South Korea

1. Openness To, and Restrictions Upon, Foreign Investment

Policies Towards Foreign Direct Investment

The ROK government welcomes foreign investment.  In a March 2019 meeting, President Moon Jae-in equated the foreign business community’s success with the Korean economy’s progress.  The ROK government offers incentives to foreign companies bringing in technology and investments contributing to the ROK’s manufacturing sector.  Hurdles for foreign investors in the ROK include regulatory opacity, inconsistent interpretation of regulations, unanticipated regulatory changes, underdeveloped corporate governance, rigid labor policies, Korea-specific consumer protection measures, and the political influence of large conglomerates, known as chaebol.

The 1998 Foreign Investment Promotion Act (FIPA) is the principal law pertaining to foreign investment in the ROK.  FIPA and related regulations categorize business activities as open, conditionally- or partly-restricted, or closed to foreign investment.  FIPA also includes:

  • Simplified procedures to apply to invest in the ROK;
  • Expanded tax incentives for high-technology investments;
  • Reduced rental fees and lengthened lease durations for government land (including local government land);
  • Increased central government support for local FDI incentives;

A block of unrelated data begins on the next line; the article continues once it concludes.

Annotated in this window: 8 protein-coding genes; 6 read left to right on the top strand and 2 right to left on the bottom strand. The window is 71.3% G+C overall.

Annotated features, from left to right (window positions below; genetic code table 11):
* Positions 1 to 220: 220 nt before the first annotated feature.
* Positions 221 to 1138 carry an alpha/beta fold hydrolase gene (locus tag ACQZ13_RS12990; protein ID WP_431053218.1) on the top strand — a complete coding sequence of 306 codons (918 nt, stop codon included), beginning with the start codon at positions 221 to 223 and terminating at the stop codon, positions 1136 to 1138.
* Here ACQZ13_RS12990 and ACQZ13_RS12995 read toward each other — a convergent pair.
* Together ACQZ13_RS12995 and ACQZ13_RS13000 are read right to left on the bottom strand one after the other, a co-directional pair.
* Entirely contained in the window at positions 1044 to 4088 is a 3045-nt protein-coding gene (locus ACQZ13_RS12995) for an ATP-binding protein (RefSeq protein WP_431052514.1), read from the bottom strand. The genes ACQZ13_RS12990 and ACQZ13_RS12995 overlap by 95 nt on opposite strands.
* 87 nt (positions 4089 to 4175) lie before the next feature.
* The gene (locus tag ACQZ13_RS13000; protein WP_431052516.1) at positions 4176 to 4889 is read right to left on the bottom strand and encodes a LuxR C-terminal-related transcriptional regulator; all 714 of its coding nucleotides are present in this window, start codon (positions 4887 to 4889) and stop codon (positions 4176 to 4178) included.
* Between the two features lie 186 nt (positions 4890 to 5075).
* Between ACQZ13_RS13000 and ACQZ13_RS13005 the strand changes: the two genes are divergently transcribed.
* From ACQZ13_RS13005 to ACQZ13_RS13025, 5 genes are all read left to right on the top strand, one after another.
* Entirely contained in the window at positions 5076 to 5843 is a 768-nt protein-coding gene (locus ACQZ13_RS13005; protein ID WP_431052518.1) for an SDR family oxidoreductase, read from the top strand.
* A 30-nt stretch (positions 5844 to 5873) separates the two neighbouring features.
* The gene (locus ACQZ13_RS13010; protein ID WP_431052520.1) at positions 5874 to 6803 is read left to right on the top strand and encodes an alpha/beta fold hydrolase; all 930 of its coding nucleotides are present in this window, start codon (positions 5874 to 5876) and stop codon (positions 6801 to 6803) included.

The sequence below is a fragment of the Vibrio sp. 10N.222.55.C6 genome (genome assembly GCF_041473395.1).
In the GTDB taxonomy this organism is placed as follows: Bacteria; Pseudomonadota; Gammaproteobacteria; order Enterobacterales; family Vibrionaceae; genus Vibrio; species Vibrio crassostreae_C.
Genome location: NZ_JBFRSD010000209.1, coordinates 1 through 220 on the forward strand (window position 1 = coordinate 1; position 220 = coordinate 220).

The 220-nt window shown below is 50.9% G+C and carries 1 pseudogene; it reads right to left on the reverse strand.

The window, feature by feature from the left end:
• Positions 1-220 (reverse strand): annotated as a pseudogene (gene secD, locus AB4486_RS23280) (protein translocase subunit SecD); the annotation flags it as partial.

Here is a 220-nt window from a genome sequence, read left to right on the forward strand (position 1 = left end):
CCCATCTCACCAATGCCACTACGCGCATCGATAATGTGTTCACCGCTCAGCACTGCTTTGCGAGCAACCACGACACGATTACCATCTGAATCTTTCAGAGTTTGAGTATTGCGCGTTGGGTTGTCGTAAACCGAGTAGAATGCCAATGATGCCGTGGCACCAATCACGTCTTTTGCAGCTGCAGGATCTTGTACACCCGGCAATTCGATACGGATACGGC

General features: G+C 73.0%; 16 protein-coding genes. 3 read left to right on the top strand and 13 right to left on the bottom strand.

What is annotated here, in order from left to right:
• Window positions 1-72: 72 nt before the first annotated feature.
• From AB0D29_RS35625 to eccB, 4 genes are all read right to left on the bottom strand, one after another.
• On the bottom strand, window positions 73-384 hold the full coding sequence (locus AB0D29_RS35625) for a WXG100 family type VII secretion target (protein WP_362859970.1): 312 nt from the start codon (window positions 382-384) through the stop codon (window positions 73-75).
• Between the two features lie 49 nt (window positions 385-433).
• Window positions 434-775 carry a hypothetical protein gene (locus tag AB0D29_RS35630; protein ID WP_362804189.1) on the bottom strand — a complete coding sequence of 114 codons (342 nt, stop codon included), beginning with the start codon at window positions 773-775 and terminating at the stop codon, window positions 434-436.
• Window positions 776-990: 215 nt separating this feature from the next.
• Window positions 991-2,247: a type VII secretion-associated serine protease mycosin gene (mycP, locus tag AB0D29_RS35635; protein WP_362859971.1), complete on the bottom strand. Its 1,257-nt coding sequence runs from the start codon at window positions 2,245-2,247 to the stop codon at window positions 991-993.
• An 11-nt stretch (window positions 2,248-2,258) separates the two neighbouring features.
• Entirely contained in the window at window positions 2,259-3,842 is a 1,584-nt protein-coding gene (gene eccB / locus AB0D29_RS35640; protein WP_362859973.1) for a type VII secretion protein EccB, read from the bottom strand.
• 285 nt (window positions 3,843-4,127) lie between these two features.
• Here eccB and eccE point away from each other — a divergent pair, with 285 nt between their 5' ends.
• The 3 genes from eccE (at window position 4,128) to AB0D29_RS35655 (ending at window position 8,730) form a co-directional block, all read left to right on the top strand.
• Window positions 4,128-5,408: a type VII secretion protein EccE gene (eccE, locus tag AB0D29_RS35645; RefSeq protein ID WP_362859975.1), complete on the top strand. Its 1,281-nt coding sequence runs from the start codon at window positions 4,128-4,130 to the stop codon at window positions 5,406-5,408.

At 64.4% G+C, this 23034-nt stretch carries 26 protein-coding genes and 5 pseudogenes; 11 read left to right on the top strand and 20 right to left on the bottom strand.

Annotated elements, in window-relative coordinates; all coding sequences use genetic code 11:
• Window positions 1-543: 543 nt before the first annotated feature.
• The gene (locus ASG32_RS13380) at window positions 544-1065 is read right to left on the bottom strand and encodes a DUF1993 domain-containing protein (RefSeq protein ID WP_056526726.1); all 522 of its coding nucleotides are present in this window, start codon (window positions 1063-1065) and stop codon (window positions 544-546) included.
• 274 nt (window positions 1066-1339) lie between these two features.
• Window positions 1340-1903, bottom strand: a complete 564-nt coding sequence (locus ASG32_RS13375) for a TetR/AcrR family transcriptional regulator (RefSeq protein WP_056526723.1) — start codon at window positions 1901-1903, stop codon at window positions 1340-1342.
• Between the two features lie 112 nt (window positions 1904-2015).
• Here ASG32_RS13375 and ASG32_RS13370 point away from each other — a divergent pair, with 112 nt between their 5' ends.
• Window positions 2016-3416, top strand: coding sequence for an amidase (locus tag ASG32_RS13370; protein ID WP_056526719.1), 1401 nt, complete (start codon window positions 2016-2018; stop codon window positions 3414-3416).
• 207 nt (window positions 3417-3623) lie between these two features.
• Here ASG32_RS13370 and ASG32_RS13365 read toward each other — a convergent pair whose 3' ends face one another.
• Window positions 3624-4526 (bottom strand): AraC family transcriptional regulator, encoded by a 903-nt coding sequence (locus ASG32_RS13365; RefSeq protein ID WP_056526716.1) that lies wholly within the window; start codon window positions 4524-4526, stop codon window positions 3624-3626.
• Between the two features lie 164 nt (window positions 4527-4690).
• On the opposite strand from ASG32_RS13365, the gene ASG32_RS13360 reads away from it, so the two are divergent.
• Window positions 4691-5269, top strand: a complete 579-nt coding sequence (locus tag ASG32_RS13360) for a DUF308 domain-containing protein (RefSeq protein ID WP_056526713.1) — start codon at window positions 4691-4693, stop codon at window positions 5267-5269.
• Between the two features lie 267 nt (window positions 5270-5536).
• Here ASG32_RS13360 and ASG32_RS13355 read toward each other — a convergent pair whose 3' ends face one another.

• Creation of “Invest KOREA,” a one-stop investment promotion center within the Korea Trade-Investment Promotion Agency (KOTRA) to assist foreign investors; and
  • Establishment of a Foreign Investment Ombudsman to assist foreign investors.

The ROK National Assembly website provides a list of laws pertaining to foreigners, including FIPA, in English (http://korea.assembly.go.kr/res/low_03_list.jsp?boardid=1000000037).

The Korea Trade-Investment Promotion Agency (KOTRA) facilitates foreign investment through its Invest KOREA office (also on the web at http://investkorea.org).  For investments exceeding 100 million won (about USD 88,000), KOTRA helps investors establish domestically-incorporated foreign-invested companies.  KOTRA and the Ministry of Trade, Industry and Energy (MOTIE) organize a yearly Foreign Investment Week to attract investment to South Korea.  In February 2021, Trade Minister Yoo Myung-hee met with representatives of foreign-invested firms in the ROK and noted the critical role they play in the ROK economy and job creation.  The ROK’s key official responsible for FDI promotion and retention is the Foreign Investment Ombudsman.  The position is commissioned by the ROK President and heads a grievance resolution body that collects and analyzes concerns from foreign firms; coordinates reforms with relevant administrative agencies; and proposes new policies to promote foreign investment.  More information on the Ombudsman can be found at http://ombudsman.kotra.or.kr/eng/index.do.